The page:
Now this isn’t exactly a bad thing. Humans need to be able to focus on a given task and be persistent in their attention. Trance techniques (from drumming to TV) exist as ways to focus us even further into a very narrow band of attention. This is useful for many things including of course many types of magickal work

Thing is that in entering a trance we may loose, at least for a time, our global sensitivity to our environment. We don’t notice the world, and, if we do this too often, selecting only one channel of experience, we slip into information poverty.

What may seem odd then is this idea; that today many of us are actually not overwhelmed by information (like all those emails) but seriously under whelmed by it. And what’s more this relative paucity of information may be the thing that may make us less sensitive to the range of environmental data that’s always around us (whether we are inside or out).

There are practical consequences of this. Wikipedia teaches that after the 2004 Indian Ocean earthquake and tsunami:

Anthropologists had initially expected the aboriginal population of the Andaman Islands to be badly affected by the tsunami and even feared the already depopulated Onge tribe could have been wiped out. Of the six native tribes only the Nicobarese, who had converted to Christianity and taken up agriculture in place of their previous hunter-gatherer lifestyle, and mainland settlers suffered significant losses. Many of the aboriginal tribes evacuated and suffered fewer casualties.

Perhaps in the light of the suggestion above the aboriginal people of the Andaman Islands simply had more data at their disposal and, as a result, were more sensitive to the impending disaster than their neighbours who had abandoned their traditional practices. Unlike many of the victims from elsewhere in the region ‘something’ told the Onge tribe to take to higher ground. I suggest this may have been because they had so much data at their fingertips in the form of a receptive engagement with the environment. They were able to notice subtle clues which, when correlated with cultural memory (of previous tsunamis) or perhaps emerging simply as a gut feelings, got them out of harm’s way.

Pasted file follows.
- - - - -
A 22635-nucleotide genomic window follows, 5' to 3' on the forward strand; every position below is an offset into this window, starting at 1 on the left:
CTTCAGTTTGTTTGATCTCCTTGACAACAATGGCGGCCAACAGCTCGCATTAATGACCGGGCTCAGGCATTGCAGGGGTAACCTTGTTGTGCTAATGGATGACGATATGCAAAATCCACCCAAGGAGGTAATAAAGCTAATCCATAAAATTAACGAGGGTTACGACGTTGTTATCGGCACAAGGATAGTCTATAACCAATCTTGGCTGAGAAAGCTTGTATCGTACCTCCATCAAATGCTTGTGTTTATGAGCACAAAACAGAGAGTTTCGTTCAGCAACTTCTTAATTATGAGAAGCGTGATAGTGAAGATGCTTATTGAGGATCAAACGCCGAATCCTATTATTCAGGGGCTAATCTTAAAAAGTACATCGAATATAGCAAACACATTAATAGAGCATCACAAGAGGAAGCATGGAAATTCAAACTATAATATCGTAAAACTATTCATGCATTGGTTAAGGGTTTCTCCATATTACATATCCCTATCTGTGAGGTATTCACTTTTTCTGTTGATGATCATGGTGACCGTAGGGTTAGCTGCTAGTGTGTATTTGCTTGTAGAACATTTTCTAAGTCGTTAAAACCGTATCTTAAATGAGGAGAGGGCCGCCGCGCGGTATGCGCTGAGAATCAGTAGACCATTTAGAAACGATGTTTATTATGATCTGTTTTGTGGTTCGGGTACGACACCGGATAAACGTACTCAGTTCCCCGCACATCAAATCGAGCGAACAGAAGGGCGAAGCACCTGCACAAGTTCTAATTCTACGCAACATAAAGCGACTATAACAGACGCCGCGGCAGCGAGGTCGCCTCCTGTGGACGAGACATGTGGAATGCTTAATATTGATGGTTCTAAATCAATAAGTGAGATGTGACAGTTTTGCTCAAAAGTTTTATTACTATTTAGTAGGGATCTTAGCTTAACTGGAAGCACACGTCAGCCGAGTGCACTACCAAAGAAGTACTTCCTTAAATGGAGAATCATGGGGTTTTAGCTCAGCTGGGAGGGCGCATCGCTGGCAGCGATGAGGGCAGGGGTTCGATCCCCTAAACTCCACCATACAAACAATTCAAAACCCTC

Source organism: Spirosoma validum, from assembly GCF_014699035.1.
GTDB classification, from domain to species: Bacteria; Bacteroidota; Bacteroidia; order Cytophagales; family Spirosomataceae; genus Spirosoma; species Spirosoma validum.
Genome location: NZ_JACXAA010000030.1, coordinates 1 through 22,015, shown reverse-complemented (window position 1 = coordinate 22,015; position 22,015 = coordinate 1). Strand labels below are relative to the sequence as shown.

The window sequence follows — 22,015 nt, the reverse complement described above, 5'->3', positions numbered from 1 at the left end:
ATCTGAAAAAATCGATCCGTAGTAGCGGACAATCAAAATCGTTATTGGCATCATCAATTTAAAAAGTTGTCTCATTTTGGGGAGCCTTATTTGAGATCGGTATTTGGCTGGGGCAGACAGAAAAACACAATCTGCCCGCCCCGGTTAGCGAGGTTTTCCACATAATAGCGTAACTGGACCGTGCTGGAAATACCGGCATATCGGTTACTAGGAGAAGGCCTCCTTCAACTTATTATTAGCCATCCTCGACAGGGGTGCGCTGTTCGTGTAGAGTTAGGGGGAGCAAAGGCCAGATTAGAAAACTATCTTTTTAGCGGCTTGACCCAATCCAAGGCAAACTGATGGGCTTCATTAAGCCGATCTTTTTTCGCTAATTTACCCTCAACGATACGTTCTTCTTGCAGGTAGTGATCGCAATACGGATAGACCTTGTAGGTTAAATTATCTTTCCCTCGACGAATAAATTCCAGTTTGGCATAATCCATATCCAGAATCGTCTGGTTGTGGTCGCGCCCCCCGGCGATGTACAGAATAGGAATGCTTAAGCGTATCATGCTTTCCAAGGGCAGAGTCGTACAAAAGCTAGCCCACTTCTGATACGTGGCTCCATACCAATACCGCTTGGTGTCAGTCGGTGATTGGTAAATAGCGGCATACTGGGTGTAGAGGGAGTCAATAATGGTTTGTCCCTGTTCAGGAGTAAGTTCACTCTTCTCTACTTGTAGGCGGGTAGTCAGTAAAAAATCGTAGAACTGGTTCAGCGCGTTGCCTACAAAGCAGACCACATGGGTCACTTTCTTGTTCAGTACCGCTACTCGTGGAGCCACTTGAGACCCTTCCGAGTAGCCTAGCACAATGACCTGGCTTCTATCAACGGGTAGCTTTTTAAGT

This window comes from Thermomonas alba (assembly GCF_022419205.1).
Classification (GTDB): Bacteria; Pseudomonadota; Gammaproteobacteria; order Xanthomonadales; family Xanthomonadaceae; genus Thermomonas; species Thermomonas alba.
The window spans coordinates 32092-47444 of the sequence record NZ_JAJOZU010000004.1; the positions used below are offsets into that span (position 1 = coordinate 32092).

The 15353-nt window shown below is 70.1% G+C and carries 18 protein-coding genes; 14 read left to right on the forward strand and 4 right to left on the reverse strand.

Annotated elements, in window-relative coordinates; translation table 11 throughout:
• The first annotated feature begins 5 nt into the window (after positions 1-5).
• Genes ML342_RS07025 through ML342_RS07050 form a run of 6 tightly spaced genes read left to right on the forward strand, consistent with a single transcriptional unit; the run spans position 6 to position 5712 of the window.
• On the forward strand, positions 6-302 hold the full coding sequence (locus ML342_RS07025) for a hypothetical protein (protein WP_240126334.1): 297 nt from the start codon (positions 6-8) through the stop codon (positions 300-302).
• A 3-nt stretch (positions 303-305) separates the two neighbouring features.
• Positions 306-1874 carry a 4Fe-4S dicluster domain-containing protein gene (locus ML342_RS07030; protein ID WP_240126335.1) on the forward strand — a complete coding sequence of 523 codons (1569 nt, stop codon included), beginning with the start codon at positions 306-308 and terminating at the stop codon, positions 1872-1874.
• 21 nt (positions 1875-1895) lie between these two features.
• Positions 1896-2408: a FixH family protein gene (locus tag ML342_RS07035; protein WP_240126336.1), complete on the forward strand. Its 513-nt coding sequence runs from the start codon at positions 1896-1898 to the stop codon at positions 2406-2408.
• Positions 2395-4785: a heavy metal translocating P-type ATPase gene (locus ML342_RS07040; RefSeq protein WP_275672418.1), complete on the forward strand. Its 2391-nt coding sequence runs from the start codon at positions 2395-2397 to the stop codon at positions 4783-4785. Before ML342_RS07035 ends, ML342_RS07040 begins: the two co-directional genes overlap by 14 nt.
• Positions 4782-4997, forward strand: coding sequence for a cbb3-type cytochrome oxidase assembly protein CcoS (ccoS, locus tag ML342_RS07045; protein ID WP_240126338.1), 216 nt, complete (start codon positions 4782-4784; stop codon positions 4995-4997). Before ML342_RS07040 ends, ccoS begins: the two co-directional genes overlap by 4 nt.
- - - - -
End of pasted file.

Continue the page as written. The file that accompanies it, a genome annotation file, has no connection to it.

So if you want to deal with your email backlog successfully, and indeed to work smarter (as they say) the best strategy is probably to go for a walk. To get out into that sea of data that is the landscape, open all the channels and max out on geosphere and biosphere bandwidth. And it may be the case that, if you want to write that article which has been in your brain for several days, you just need to go get some nature and fill up on living information. Then have some nice homecooked food, turn up the tunes and, in just a couple of hours, you can have (what I hope) are 1169 interesting words to share.


2 thoughts on “The Magickal Data Tsunami

  1. sean dotcom says:

    beaut blog there J, truly bonza, i’m off down the creek….

  2. Ramsey Dukes says:

    So glad I came across this posting, as data overload remains a topic of interest for me.

    The follow up point I made in that lecture was to ask why, in that case, does the data warrior at his desk feel exhausted at the end of the day, whereas the day in nature can be relatively refreshing? My suggestion was that the trickle of data from the VDU or other digital source is compressed and needs decompression (this of course also happens automatically in the system) – for example, a rising or falling figure for the yen against the dollar is very little data, but the trader will “unpack” that to gain a picture of the whole economic situation out there. A brief headline like “Iraq suicide bomb kills 3” will be unpacked to some image of the bomber, the likely location and motive, and the bodies – a mass of data from a few words.

    It is the effort of this constant decompressing of a data trickle that might lead to the current feeling of being “flooded with too much information”